• Actually, since you've been an editor, I'd expect you to know better than to advise this. – Buffy Apr 29 at 12:54
  • Do a little due-diligence. Double check email addresses are correct and if mulitple emails are floating around, try to send to the others. (or check if there are other ways to contact them to remind them that you are simply waiting on their acknowledgement. e.g., if you know a cell phone to text). – Carol Apr 29 at 15:27
  • I used my (ex)PI as an intermediary; he told me that he would contact them and let me know about the result as soon as possible, but it's been 2 weeks since then. Plus 2 weeks since I contacted the co-authors directly, which makes it a total of a month. Any other ideas? I'm applying for post-doc positions and not having this published at least on bioRxiv hurts my chances. :/ – praznin May 18 at 0:47
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Sadly, until you get the positive agreement of all participants you are just stuck. It is frustrating, but necessary that everyone agree to things published in their name. You can't assume they agree if they don't make it explicit.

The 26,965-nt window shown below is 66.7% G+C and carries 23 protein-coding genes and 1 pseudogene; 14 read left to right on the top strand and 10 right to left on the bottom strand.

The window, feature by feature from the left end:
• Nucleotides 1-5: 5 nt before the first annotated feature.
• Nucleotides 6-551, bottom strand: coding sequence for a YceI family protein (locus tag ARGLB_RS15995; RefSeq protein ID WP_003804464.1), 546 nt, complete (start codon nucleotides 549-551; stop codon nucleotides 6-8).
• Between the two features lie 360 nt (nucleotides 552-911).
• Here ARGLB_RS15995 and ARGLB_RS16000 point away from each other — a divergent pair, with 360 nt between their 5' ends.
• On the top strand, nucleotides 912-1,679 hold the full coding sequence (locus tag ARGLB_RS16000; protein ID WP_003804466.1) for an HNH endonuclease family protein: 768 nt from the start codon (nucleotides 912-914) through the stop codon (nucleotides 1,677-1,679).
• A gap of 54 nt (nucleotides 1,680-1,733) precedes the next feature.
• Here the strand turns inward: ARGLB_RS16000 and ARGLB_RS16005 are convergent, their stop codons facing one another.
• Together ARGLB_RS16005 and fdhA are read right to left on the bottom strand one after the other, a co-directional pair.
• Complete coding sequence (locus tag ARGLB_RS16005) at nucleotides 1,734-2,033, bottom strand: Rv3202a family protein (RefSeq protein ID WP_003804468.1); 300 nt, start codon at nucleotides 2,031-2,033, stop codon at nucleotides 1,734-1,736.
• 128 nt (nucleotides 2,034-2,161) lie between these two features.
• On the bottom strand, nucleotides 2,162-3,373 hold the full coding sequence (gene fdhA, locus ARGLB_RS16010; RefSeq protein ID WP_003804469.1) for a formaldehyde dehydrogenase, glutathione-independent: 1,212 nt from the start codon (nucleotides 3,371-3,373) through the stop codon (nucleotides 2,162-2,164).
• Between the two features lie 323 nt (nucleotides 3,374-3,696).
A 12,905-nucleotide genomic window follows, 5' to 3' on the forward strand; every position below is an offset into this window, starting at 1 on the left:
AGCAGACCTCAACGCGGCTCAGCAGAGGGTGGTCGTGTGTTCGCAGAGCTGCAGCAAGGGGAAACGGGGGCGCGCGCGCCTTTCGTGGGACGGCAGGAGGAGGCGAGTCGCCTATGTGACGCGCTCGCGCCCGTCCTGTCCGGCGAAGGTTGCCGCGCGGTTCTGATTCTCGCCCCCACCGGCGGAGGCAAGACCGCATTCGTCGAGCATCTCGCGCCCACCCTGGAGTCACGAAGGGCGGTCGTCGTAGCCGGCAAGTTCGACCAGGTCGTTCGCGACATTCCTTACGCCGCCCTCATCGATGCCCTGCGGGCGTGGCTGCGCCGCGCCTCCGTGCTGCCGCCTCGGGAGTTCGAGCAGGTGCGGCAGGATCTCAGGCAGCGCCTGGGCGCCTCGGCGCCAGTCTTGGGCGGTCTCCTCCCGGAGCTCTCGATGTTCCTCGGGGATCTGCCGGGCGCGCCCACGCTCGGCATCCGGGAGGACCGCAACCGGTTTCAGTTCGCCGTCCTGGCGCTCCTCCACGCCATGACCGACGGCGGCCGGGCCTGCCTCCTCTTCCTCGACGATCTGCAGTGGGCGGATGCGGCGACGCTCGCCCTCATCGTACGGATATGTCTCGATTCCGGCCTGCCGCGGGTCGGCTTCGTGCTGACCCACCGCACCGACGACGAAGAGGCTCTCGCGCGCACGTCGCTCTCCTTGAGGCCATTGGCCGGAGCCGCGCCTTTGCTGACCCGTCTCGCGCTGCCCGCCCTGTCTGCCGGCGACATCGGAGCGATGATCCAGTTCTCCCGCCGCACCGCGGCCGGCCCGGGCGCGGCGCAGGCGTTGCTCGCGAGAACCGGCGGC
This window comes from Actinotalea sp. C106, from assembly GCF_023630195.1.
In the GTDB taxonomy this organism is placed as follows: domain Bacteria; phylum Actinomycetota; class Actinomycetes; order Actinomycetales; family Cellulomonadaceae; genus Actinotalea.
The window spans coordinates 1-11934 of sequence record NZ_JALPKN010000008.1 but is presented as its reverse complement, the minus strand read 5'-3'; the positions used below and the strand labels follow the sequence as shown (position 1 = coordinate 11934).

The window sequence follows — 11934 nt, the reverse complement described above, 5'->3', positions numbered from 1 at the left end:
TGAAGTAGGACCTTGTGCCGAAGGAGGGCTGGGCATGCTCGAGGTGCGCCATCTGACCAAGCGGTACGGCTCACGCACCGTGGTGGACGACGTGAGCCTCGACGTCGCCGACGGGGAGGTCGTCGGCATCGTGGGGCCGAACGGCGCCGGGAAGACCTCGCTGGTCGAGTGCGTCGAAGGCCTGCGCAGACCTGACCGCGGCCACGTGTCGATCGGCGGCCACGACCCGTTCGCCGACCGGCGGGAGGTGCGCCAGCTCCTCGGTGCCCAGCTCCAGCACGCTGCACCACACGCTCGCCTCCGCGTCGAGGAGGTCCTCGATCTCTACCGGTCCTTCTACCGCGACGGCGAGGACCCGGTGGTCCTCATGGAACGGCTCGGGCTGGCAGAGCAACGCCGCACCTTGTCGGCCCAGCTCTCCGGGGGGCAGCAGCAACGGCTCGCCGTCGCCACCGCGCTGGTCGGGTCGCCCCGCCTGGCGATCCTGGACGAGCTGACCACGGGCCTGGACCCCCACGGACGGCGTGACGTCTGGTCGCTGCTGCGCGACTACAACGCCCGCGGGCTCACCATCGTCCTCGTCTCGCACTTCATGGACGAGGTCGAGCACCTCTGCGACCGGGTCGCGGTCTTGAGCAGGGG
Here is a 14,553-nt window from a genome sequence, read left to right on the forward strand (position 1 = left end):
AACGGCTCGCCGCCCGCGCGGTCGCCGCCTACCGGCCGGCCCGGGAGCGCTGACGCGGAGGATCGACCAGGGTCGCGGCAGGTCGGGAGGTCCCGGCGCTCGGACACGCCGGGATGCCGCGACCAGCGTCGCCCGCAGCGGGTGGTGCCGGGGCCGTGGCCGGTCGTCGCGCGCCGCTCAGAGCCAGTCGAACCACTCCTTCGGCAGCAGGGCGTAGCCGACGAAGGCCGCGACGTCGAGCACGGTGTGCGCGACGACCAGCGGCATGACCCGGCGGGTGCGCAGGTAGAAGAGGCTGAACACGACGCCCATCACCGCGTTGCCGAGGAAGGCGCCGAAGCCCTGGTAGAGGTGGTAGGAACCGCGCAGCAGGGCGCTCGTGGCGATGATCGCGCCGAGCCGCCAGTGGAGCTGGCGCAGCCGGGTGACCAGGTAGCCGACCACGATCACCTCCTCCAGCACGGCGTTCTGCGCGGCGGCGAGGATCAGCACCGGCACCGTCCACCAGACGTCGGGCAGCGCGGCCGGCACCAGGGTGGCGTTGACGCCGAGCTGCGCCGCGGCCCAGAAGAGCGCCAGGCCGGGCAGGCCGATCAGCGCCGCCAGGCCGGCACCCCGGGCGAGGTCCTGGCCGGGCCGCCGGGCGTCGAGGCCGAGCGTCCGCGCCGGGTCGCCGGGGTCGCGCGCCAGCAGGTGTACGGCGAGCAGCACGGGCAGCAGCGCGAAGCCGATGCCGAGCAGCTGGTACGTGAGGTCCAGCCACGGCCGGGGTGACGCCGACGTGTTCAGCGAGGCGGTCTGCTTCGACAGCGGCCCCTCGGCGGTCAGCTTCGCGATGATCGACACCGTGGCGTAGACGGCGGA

Any ethical publisher would require the agreement of all authors and most (all?) require it for those mentioned by name in acknowledgements. You don't need it for citations, of course, but you do for direct contributions.

Dropping them from authorship, if authorship is warranted, is even worse and leaves you open to charges of plagiarism.

I don't know if you could "sneak it by" an editor, but you will have the worst of all outcomes if one of the people whose agreement is needed later objects. Or worse, if a charge of plagiarism is made.

What you can, do, is to keep trying to contact them. There may be reasons that their reply is not forthcoming. Anything from medical reasons to the possibility that they just don't want to work with you or have their name associated with you. Hundreds of other possibilities.

You can also seek to use an intermediary. If there is someone with authority over everyone, then a request made through them might be more likely to receive a response. And a plea from them might be more likely to receive a positive reply.

But, don't let your frustration lead you to unethical behavior. There are outcomes worse than just burying the work. I'm sorry you are stuck. But don't make it worse.


I recognize that biorXiv isn't a traditional publisher. But, still, it is your reputation at stake here.

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  • I used my (ex)PI as an intermediary; he told me that he would contact them and let me know about the result as soon as possible, but it's been 2 weeks since then. Plus 2 weeks since I contacted the co-authors directly, which makes it a total of a month. Any other ideas? I'm applying for post-doc positions and not having this published at least on bioRxiv hurts my chances. :/ – praznin May 18 at 0:46